Understand The Difference Between RGB And YPbPr

Understand The Difference Between RGB And YPbPr

It is when you have your favorite game on your console, but the picture quality is not as you expected. Something is missing. Maybe the sharpness of the video or the clarity. For a novice eye, this might not have happened till now. And for an experienced person, the slightest color difference is crucial. Usually, this is the difference between RGB and YPbPr color spaces. In this article, we will understand RGB and YPbPr in detail, along with their differences.

What Is RGB?

RGB or Red, Blue, and Green is an additive color model. The combinations of these colors form different colors. The purpose of the color model is to sense, represent, and display images on your electronic devices. RGB is used in various display devices like TV, Video Games, computers, cameras, etc. Let’s understand the basics of a color model. The primary use of the color model is to display various images on your electronic devices.

When Red, Green, and Blue are mixed in the least quantities, you get the black color. And when they are mixed with the full intensity of each color, then the white color is formed. Other colors are formed when red, green, and blue are mixed in varying intensities. This concept is called additive mixing.

An interesting piece of trivia- each color can be used to create 256 different shades. So, in this case, if we add 256 shades of these three primary colors, it can produce a whopping number of 16 million shades of colors!

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Uses of RGB

LCD Displays

Televisions used the RGB color model in 1928. Columbia broadcasting systems started experiments on the RGB Sequential Color model. The CRT uses the shadow mask technology of the RGB color model. RGB is used in LCD or LED displays on TV and computers. The small picture element or pixel contains all three color signals, viz, red, green, and blue. These color signals are carried on different cables and pins. These signals can be carried on the SCART connector. RGB is known for its quality display.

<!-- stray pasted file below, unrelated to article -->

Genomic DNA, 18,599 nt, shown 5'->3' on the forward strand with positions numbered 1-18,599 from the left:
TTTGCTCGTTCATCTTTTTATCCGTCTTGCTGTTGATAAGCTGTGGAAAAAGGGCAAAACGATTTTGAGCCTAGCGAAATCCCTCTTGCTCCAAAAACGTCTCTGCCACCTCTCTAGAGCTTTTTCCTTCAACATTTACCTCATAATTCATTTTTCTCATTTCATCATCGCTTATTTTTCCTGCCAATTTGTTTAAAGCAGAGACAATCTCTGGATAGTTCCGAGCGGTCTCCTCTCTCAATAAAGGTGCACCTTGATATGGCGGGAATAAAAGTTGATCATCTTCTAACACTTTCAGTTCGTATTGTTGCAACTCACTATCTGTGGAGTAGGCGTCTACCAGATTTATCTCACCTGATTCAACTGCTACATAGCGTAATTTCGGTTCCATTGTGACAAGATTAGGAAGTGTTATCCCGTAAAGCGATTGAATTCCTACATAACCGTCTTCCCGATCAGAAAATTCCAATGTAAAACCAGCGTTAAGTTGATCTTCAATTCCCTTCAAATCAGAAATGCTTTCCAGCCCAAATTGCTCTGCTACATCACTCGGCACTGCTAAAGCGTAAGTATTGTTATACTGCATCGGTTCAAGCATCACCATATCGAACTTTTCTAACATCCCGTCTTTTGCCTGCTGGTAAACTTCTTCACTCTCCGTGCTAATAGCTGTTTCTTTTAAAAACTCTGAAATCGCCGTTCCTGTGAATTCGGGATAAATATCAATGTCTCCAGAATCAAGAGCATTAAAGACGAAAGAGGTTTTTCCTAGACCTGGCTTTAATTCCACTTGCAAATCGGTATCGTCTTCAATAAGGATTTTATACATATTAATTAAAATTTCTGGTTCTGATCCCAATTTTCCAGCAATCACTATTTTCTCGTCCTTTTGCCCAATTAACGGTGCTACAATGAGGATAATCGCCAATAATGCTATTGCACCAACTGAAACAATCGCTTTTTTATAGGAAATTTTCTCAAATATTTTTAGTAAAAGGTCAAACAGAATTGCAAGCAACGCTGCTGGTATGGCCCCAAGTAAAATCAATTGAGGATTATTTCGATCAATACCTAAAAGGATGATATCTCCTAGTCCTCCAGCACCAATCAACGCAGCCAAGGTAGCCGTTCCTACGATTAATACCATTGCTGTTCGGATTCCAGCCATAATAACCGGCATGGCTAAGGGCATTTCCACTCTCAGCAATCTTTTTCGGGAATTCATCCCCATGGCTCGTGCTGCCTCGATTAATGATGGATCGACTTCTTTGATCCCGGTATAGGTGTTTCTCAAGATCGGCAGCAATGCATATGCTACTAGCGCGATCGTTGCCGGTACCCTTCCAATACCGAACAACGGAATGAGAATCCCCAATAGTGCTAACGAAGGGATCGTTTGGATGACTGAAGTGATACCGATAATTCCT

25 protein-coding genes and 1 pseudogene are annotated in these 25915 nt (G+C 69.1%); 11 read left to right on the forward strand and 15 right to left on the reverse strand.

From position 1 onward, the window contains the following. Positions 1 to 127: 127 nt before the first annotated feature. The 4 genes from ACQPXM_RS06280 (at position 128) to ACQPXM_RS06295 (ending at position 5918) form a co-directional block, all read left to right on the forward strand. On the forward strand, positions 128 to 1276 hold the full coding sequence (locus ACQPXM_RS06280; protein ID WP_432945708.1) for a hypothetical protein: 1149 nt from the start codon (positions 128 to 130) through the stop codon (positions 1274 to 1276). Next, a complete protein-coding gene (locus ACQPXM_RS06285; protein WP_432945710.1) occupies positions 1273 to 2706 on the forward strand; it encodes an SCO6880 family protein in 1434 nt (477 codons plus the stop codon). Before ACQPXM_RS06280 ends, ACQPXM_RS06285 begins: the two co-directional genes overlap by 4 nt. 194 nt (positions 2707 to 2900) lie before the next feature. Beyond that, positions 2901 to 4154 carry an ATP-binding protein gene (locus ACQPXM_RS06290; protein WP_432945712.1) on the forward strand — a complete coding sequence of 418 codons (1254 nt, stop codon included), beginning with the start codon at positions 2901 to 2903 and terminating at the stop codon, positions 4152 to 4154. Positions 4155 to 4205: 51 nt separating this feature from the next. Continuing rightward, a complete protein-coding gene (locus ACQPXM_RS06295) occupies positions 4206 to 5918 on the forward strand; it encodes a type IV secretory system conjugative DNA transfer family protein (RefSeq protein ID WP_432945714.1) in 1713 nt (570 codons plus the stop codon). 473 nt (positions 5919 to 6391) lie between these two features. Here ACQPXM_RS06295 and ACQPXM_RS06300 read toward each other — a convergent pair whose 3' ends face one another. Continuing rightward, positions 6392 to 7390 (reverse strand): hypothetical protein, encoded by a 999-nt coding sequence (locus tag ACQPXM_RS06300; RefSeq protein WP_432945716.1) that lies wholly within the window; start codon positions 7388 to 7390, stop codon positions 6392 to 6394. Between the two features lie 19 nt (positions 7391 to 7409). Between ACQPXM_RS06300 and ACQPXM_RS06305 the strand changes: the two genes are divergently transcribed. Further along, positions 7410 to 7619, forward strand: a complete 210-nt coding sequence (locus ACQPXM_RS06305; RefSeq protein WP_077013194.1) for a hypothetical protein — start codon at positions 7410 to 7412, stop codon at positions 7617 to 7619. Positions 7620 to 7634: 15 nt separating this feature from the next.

RGB found its place in photography in the 1860s, where it began the stage of creating three separate colored filters. The RGB sensors evaluate the light intensity. Even the CMOS and CCD sensors in some camera work on the RGB model. Further, this helps in optimizing and refining the exposure of any image.


Many scanners use the RGB model to scan a document or photograph and transfer it to the computer. The image sensors of these scanners are usually charged coupled devices. It reads the RGB signals and then processes them with the help of its algorithm for color conversions.

RGB signals don’t require any transformation to be displayed on the screen. For many applications, RGB is the base color space. RGB relates to CRT applications and more straightforward implementation. Even with many advantages, there are a few disadvantages. Since in RGB, the difference in the colors doesn’t exhibit linearity, it becomes hard to spot a specific color.

What is YPbPr?

Analog component signals are defined and designated by YPbPr. Just like RGB, YPbPr is also a color space used in many electronic devices. The digital version of YPbPr is YCbCr. The only difference between the two is their characteristics of being analog and digital. Otherwise, numerically both are similar. YPbPr cables are also known as Yipper cables.